A Wisconsin case study of how the system REALLY feels about the value of therapist training, licensing, and certification.
I am going to pick on Wisconsin today, but this is a problem that people need to be aware of because it stretches beyond the borders of that state.
What does a municipality do when there are rules to follow and they can't meet the mandates of the rules?
Make up their own new rules, of course!
Wisconsin bureaucrats demonstrate their true Machiavellian nature when they allow otherwise unqualified teachers in the classroom in the presence of personnel shortages. They are not alone; there are several other states that have such 'emergency' routes to teacher certification - although now they have been largely replaced by programs called 'alternative' teacher certification. When we use words like 'alternative' instead of 'emergency' then the spotlight is taken off of the bureaucrats who failed to plan and implement a system that meets needs over time. Yes, it really is 1984.
Here is a graph of the number of people seeking alternative teacher certification routes since the 1980s.
|Source: National Center for Alternative Certification, http://www.teach-now.org/intro.cfm|
Correlation does not imply causation, but it seems reasonable that we consider and continue to research the role of these alternative certifications that allow otherwise unqualified people to deliver public education.
Why does this matter? Well Wisconsin is about to throw certification of people who deliver educational services under the bus. Again.
Personnel shortages of therapy practitioners is not a new issue in America's Dairyland. This 1997 document from the Wisconsin Department of Public Instruction talks about the historic difficulties of therapy staffing and more recently in this Regional Services Network document pulled from the CESA 3 website there is ongoing discussion about speech language pathologist shortages and issues related to use of paraprofessionals to deliver services. This is a quick search of public documents about this issue but superficially appears that it is not new in Wisconsin.
What concerns me today is that I was forwarded this document pulled off of the CESA 9 website that is a report on 2013 resolutions from the Wisconsin Association of School Boards. Here is what the document states as a resolution:
Resolution 13-14: Shortage of Speech Language Pathologists and Other Special Education Service Providers Create 4.61(a) as follows:
To address shortages of licensed providers of certain special education services (such as speech and language pathology, occupational therapy, physical therapy, etc.), the WASB supports creation of a license pathway for persons who hold a bachelor’s degree and have received specified additional training that would lead to a mid-level licensure that would enable the holder of such a mid-level license to provide such specialized services under the supervision of a licensee in the area of such specialized service.
The committee advanced this resolution to allow the membership to decide whether to endorse the creation of a license pathway for persons who hold a bachelor’s degree and have received specified additional training in the provision of certain special education services (such as speech and language pathology, occupational therapy, physical therapy, etc.) as a means to address current shortages of licensed providers of such special education services. Persons licensed to provide such specialized services under this new licensure pathway would practice under the supervision of a licensee in the area of such specialized service.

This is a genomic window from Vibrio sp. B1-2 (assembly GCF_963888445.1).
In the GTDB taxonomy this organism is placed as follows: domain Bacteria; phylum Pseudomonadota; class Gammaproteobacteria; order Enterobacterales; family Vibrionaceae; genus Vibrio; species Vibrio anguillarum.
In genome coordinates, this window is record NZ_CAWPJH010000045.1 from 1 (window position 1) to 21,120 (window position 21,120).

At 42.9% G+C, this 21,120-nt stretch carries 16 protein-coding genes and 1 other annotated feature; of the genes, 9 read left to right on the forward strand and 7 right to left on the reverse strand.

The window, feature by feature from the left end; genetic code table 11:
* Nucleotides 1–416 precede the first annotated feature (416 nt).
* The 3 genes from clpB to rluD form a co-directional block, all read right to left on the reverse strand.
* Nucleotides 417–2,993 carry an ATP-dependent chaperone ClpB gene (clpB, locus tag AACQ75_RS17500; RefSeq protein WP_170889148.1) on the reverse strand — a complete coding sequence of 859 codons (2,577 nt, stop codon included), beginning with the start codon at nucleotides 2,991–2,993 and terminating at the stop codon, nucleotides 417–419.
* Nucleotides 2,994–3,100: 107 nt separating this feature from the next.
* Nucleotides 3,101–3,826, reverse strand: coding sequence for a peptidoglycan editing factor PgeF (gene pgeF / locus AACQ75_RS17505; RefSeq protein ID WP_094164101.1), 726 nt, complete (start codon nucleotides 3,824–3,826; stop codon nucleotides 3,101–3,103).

This resolution is an extraordinarily short sighted recommendation to solve a staffing problem that has existed for a very long time that has apparently not been able to be solved in the Badger State.
When you can't fix a problem, just make up a new set of rules.
Therapists in Wisconsin should be very concerned about this kind of recommendation because it represents a total lack of understanding and appreciation for the value of the professional's respective certifications. How is the public supposed to feel protected by licensing and regulatory control when there are forces in the State that are willing to toss the value of that licensing away just so they can meet their staffing mandates???
Well, if we look at the teacher certification as a leading example then we really should not be surprised at all. The ends justify the means, and when they can't solve a problem they just make up new rules.
I documented some possible movement toward use of paraprofessionals for early intervention systems in NY State last year. States all around the country are moving toward these models. We see it in education with manipulation of routes toward teacher certification. We see it in all kinds of human service delivery systems. The systems are not adequately funded, they are not well organized for efficiently delivering services, and ultimately the professionals in those systems are replaced by generically trained human service personnel.
And we all scratch our heads and wonder why our public care and public education systems are inferior?